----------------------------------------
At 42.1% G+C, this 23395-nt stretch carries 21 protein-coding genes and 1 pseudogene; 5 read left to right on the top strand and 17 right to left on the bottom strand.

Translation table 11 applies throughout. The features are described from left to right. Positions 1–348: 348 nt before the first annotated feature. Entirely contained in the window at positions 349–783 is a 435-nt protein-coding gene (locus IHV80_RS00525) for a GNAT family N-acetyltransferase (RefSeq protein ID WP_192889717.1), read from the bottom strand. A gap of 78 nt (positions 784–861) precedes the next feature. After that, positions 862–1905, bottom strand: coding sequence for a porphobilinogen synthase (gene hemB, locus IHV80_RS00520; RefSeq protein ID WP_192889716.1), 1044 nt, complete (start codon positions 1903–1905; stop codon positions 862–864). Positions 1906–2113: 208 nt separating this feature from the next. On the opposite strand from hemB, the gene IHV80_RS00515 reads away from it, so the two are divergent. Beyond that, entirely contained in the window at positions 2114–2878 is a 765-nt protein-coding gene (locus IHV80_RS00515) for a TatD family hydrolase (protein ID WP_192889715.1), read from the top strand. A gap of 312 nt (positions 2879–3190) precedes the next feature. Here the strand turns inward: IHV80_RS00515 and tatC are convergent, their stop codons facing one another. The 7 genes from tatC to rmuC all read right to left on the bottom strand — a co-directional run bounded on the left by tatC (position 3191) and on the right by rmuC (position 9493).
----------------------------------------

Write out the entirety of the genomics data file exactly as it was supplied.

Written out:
At 42.1% G+C, this 23395-nt stretch carries 21 protein-coding genes and 1 pseudogene; 5 read left to right on the top strand and 17 right to left on the bottom strand.

Translation table 11 applies throughout. The features are described from left to right. Positions 1–348: 348 nt before the first annotated feature. Entirely contained in the window at positions 349–783 is a 435-nt protein-coding gene (locus IHV80_RS00525) for a GNAT family N-acetyltransferase (RefSeq protein ID WP_192889717.1), read from the bottom strand. A gap of 78 nt (positions 784–861) precedes the next feature. After that, positions 862–1905, bottom strand: coding sequence for a porphobilinogen synthase (gene hemB, locus IHV80_RS00520; RefSeq protein ID WP_192889716.1), 1044 nt, complete (start codon positions 1903–1905; stop codon positions 862–864). Positions 1906–2113: 208 nt separating this feature from the next. On the opposite strand from hemB, the gene IHV80_RS00515 reads away from it, so the two are divergent. Beyond that, entirely contained in the window at positions 2114–2878 is a 765-nt protein-coding gene (locus IHV80_RS00515) for a TatD family hydrolase (protein ID WP_192889715.1), read from the top strand. A gap of 312 nt (positions 2879–3190) precedes the next feature. Here the strand turns inward: IHV80_RS00515 and tatC are convergent, their stop codons facing one another. The 7 genes from tatC to rmuC all read right to left on the bottom strand — a co-directional run bounded on the left by tatC (position 3191) and on the right by rmuC (position 9493).